New Hampshire Schools Review Policy on Video Cameras in Classrooms

School officials say the vagueness of portions of the law has generated questions for school districts across the state regarding how many public hearings and permission slips are needed for each recording.

by Paul Feely, The New Hampshire Union Leader, Manchester / December 14, 2015 0

(TNS) -- The Manchester school board’s Coordination Committee is scheduled to review a new district policy governing the use of audio and video recordings in city classrooms when it meets next week.

The Coordination Committee is scheduled to meet on Monday at 5:30 p.m. in the Aldermanic Chambers on the third floor of City Hall.

A new state law, RSA 189:68, requires school districts to hold public hearings on recordings that might be made in a public classroom, and to obtain permission from teachers and parents for such recordings, as well as school board approval.

School officials say the vagueness of portions of the law has generated questions for school districts across the state regarding how many public hearings and permission slips are needed for each recording, as well as how school officials should handle situations involving students with disabilities who regularly record classes.

Changes to the law could come next year if legislators approve new language submitted by the bill’s original sponsor, Rep. Glenn Cordelli, R-Tuftonboro.

The law currently states, “No school shall record in any way a school classroom for any purpose without school board approval after a public hearing, and without written consent of the teacher and the parent or legal guardian of each affected student.”

“There are always unintended consequences, and the original language has been interpreted more broadly than I expected,” said Cordelli.

Cordelli has submitted HB 1372, an amendment to RSA 189:68, which he expects will be taken up in Concord next year that he says would address the confusion caused by the law.

HB 1372 would amend RSA 189:68, IV to read as follows: “No school shall record in any way a school classroom for [any] the purpose of teacher evaluations without school board approval after a public hearing, and without written consent of the teacher and the parent or legal guardian of each affected student. V.(a) Nothing in this section shall preclude the use of audio or video recordings for use with or by a child with a disability, or by such child’s teacher or service provider when the child’s individualized education program or accommodation plan includes audio or video recording as part of the child’s special education, related services, assistive technology service, or methodology, so long as such audio or video recordings are made, used, and maintained in accordance with the Family Education Rights and Privacy Act, 20 U.S.C. section 1232g, and applicable state law. (b) Nothing in this section shall preclude the use of audio or video recordings for student instructional purposes.”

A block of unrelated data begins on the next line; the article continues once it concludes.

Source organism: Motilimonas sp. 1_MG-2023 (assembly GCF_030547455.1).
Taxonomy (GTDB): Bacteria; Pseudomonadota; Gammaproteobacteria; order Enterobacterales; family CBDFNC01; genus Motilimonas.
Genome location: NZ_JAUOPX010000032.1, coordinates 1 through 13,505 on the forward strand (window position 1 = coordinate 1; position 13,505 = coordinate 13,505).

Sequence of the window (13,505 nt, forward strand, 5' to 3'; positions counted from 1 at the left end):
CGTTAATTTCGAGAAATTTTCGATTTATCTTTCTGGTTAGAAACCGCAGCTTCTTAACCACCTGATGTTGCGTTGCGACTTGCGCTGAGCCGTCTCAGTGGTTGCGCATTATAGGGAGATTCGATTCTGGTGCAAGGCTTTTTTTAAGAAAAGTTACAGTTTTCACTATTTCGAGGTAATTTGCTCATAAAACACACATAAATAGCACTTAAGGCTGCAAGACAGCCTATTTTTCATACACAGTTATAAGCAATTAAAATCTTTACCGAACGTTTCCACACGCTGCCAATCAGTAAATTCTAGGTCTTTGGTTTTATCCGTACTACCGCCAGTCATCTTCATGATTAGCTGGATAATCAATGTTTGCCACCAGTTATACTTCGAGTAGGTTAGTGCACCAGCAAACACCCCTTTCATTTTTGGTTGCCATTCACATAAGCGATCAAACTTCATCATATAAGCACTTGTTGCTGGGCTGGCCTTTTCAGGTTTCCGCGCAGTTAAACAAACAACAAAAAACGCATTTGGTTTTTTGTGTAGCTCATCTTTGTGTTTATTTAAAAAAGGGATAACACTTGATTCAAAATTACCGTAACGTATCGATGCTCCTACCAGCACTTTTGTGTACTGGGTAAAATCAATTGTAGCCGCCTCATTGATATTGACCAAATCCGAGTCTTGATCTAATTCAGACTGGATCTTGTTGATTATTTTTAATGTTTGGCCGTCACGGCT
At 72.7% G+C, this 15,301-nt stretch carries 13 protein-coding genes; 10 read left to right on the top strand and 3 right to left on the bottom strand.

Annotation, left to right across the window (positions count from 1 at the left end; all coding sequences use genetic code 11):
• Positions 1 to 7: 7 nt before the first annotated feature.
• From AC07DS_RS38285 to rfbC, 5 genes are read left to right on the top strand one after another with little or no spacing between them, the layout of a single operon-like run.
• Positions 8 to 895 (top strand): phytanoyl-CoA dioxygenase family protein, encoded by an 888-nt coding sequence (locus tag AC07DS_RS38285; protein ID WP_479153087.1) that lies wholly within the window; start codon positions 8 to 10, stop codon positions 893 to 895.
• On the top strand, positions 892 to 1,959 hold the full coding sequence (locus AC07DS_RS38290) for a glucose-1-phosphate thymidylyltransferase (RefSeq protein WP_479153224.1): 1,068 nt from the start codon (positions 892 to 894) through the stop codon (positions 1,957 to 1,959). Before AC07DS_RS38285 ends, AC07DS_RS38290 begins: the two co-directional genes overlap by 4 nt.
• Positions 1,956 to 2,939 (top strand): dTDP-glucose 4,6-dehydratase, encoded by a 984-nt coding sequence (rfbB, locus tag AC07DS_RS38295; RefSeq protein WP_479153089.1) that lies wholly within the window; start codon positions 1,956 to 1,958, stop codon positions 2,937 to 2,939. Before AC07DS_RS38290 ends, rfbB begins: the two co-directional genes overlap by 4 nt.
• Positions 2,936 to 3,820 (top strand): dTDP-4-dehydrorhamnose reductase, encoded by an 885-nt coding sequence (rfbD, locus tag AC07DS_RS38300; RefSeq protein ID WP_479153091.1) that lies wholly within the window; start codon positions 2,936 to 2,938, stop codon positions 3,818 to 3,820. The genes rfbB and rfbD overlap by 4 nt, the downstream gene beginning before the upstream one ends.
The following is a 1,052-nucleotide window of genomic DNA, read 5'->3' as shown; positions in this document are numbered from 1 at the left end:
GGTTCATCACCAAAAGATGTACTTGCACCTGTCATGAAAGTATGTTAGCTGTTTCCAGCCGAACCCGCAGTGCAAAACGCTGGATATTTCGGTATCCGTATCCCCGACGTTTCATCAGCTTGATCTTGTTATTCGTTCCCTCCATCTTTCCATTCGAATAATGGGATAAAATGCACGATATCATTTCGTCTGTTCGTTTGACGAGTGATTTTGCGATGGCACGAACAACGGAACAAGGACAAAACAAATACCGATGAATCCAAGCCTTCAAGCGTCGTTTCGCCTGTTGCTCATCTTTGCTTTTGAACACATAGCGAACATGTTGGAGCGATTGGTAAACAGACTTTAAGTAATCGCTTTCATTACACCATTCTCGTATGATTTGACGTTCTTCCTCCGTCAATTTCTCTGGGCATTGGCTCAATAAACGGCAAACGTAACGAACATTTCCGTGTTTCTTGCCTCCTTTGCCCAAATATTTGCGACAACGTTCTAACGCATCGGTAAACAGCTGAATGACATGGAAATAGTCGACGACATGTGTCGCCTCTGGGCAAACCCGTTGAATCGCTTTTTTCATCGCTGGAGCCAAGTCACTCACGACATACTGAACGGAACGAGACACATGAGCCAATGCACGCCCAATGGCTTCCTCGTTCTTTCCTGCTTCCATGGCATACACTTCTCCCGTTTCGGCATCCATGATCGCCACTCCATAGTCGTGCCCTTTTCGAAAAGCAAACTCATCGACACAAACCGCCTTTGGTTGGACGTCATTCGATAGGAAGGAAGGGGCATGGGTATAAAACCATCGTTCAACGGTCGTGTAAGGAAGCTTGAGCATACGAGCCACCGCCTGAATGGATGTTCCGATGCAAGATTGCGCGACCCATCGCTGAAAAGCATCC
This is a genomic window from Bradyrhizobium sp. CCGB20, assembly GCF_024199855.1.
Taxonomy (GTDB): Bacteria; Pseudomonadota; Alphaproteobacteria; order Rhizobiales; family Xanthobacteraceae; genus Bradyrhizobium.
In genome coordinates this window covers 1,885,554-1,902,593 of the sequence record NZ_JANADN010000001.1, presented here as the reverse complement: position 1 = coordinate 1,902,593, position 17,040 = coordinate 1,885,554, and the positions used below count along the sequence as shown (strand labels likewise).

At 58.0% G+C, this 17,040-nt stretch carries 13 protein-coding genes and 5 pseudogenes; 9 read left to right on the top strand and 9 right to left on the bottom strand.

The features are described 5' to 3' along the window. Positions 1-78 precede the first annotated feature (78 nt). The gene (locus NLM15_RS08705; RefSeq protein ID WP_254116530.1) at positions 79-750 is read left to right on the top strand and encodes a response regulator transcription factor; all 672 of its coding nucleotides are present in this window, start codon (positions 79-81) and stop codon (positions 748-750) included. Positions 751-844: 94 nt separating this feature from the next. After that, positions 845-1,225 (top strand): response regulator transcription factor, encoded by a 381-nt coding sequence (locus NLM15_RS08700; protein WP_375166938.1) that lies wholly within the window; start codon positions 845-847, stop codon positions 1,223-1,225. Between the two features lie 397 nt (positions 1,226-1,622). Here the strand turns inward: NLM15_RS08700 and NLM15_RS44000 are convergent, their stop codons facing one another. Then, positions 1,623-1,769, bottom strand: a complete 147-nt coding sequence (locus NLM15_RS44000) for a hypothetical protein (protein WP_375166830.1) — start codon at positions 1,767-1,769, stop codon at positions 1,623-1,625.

Cordelli said his intent in drafting the original bill was to address situations where teachers were being filmed as part of an evaluation, requiring that any teachers and students involved first give their consent before being filmed.

“Those teachers and students have a right to know how that recording will be used,” said Cordelli. “My concern was always about teacher and student privacy. Now we are hearing reports where people can’t even take pictures in classrooms. That was never the intent of the legislation.”

Filming lessons in classrooms are often part of Individualized Education Programs, or IEPs, for review after school by students requiring special education assistance. Cordelli said the amended language will make it clear this practice should continue.

“It is unfortunate that these issues did not come out in the public hearings last year, but I hope this bill will correct the situations that have arisen,” said Cordelli.

The state’s Department of Education advises districts to continue allowing students with individualized education programs (IEPs) that involve recording classroom activities to do so, while adhering to the process spelled out by state law to hold public hearings, and secure school board, teacher and parental approval for that and any other type of recording.

If a parent refuses to give consent, the student in question cannot be recorded.

Manchester school officials drafted the “Safety 121 Video and Audio Recording in School Classrooms” policy in response to state law. The policy states if a teacher wants to record a class of one or more students, prior written consent must be obtained from the parent/legal guardian of each affected student in the class, and if a student or administrator wants to record a teacher, student or class, prior written consent must be obtained from the affected teacher and the parent/legal guardian of each affected student.

The district policy also states written consent is not required for video or audio recordings made as part of a student’s IEP, when deemed necessary for the student to receive a “free appropriate public education.” Written consent is also not needed to record any school sponsored event that occurs outside the physical confines of a classroom.

The Manchester Board of School Committee held a public hearing on the policy last month. No members of the general public commented on the policy at the hearing, and the school board voted to forward the policy to the Coordination Committee for review before coming back to the full board for a vote.

©2015 The New Hampshire Union Leader (Manchester, N.H.) Distributed by Tribune Content Agency, LLC.